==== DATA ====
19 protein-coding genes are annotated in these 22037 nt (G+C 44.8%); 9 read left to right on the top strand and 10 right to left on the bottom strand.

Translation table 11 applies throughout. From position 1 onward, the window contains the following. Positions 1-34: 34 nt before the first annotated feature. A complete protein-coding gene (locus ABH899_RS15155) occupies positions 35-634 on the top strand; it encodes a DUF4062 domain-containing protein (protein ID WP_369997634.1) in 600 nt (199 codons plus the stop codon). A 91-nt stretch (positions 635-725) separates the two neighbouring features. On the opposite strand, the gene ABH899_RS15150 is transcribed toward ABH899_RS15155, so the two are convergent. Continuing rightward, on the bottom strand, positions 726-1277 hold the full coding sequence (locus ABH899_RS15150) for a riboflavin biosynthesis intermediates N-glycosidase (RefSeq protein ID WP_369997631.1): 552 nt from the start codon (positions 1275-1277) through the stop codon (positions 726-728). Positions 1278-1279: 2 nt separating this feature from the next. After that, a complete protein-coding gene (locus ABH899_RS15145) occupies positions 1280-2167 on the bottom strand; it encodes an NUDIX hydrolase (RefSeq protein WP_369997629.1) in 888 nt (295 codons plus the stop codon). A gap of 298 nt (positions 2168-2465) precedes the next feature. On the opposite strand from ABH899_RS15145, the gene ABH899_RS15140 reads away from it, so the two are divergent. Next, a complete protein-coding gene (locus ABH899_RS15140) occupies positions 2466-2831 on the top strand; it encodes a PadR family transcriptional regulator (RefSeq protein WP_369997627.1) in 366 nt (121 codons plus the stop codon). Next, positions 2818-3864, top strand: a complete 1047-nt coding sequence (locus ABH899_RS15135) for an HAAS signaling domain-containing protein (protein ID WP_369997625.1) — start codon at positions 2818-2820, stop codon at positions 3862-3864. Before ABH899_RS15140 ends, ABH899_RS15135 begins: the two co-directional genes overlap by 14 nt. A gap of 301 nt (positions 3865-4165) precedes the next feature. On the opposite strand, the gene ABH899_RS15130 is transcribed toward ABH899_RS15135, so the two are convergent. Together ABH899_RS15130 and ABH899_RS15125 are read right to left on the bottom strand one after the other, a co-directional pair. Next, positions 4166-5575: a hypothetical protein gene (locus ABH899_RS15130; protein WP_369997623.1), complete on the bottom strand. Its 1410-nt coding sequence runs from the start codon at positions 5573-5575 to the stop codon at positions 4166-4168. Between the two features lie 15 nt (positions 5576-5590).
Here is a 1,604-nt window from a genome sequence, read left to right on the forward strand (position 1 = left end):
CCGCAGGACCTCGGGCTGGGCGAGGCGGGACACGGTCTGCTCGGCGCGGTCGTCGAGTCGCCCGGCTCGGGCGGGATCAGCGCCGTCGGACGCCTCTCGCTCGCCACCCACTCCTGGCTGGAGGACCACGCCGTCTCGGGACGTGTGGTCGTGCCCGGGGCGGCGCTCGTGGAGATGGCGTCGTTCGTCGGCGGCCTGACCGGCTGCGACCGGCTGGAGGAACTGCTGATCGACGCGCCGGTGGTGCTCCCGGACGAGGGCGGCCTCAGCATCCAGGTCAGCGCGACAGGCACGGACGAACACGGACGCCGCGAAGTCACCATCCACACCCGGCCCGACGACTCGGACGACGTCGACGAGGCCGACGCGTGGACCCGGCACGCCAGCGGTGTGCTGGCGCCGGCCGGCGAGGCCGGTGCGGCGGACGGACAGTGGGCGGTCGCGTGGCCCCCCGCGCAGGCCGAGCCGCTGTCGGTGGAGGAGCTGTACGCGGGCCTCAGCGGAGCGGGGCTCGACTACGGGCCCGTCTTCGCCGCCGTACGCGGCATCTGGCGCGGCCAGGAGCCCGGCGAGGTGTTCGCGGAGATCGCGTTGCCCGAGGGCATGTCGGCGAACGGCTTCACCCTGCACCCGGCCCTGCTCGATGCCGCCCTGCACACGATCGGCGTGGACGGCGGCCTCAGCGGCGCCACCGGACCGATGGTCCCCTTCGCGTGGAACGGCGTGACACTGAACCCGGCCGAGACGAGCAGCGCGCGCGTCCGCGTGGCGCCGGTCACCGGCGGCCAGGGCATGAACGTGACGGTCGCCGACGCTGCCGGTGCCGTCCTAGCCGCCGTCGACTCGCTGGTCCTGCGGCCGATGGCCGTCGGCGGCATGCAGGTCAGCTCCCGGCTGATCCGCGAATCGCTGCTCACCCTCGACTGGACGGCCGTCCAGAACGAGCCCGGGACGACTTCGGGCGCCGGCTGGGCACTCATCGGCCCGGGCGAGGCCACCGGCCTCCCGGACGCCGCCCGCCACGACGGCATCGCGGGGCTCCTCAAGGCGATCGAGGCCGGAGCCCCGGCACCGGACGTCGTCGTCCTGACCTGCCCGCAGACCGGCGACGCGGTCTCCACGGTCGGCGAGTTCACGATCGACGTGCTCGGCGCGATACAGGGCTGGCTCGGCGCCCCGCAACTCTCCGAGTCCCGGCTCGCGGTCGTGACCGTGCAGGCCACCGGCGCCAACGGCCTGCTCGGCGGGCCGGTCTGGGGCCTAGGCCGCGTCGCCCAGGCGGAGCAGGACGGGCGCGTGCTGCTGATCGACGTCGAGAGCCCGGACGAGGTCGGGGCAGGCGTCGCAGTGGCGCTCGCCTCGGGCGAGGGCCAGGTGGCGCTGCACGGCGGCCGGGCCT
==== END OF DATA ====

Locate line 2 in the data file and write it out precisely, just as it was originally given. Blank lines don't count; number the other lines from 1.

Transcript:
Translation table 11 applies throughout. From position 1 onward, the window contains the following. Positions 1-34: 34 nt before the first annotated feature. A complete protein-coding gene (locus ABH899_RS15155) occupies positions 35-634 on the top strand; it encodes a DUF4062 domain-containing protein (protein ID WP_369997634.1) in 600 nt (199 codons plus the stop codon). A 91-nt stretch (positions 635-725) separates the two neighbouring features. On the opposite strand, the gene ABH899_RS15150 is transcribed toward ABH899_RS15155, so the two are convergent. Continuing rightward, on the bottom strand, positions 726-1277 hold the full coding sequence (locus ABH899_RS15150) for a riboflavin biosynthesis intermediates N-glycosidase (RefSeq protein ID WP_369997631.1): 552 nt from the start codon (positions 1275-1277) through the stop codon (positions 726-728). Positions 1278-1279: 2 nt separating this feature from the next. After that, a complete protein-coding gene (locus ABH899_RS15145) occupies positions 1280-2167 on the bottom strand; it encodes an NUDIX hydrolase (RefSeq protein WP_369997629.1) in 888 nt (295 codons plus the stop codon). A gap of 298 nt (positions 2168-2465) precedes the next feature. On the opposite strand from ABH899_RS15145, the gene ABH899_RS15140 reads away from it, so the two are divergent. Next, a complete protein-coding gene (locus ABH899_RS15140) occupies positions 2466-2831 on the top strand; it encodes a PadR family transcriptional regulator (RefSeq protein WP_369997627.1) in 366 nt (121 codons plus the stop codon). Next, positions 2818-3864, top strand: a complete 1047-nt coding sequence (locus ABH899_RS15135) for an HAAS signaling domain-containing protein (protein ID WP_369997625.1) — start codon at positions 2818-2820, stop codon at positions 3862-3864. Before ABH899_RS15140 ends, ABH899_RS15135 begins: the two co-directional genes overlap by 14 nt. A gap of 301 nt (positions 3865-4165) precedes the next feature. On the opposite strand, the gene ABH899_RS15130 is transcribed toward ABH899_RS15135, so the two are convergent. Together ABH899_RS15130 and ABH899_RS15125 are read right to left on the bottom strand one after the other, a co-directional pair. Next, positions 4166-5575: a hypothetical protein gene (locus ABH899_RS15130; protein WP_369997623.1), complete on the bottom strand. Its 1410-nt coding sequence runs from the start codon at positions 5573-5575 to the stop codon at positions 4166-4168. Between the two features lie 15 nt (positions 5576-5590).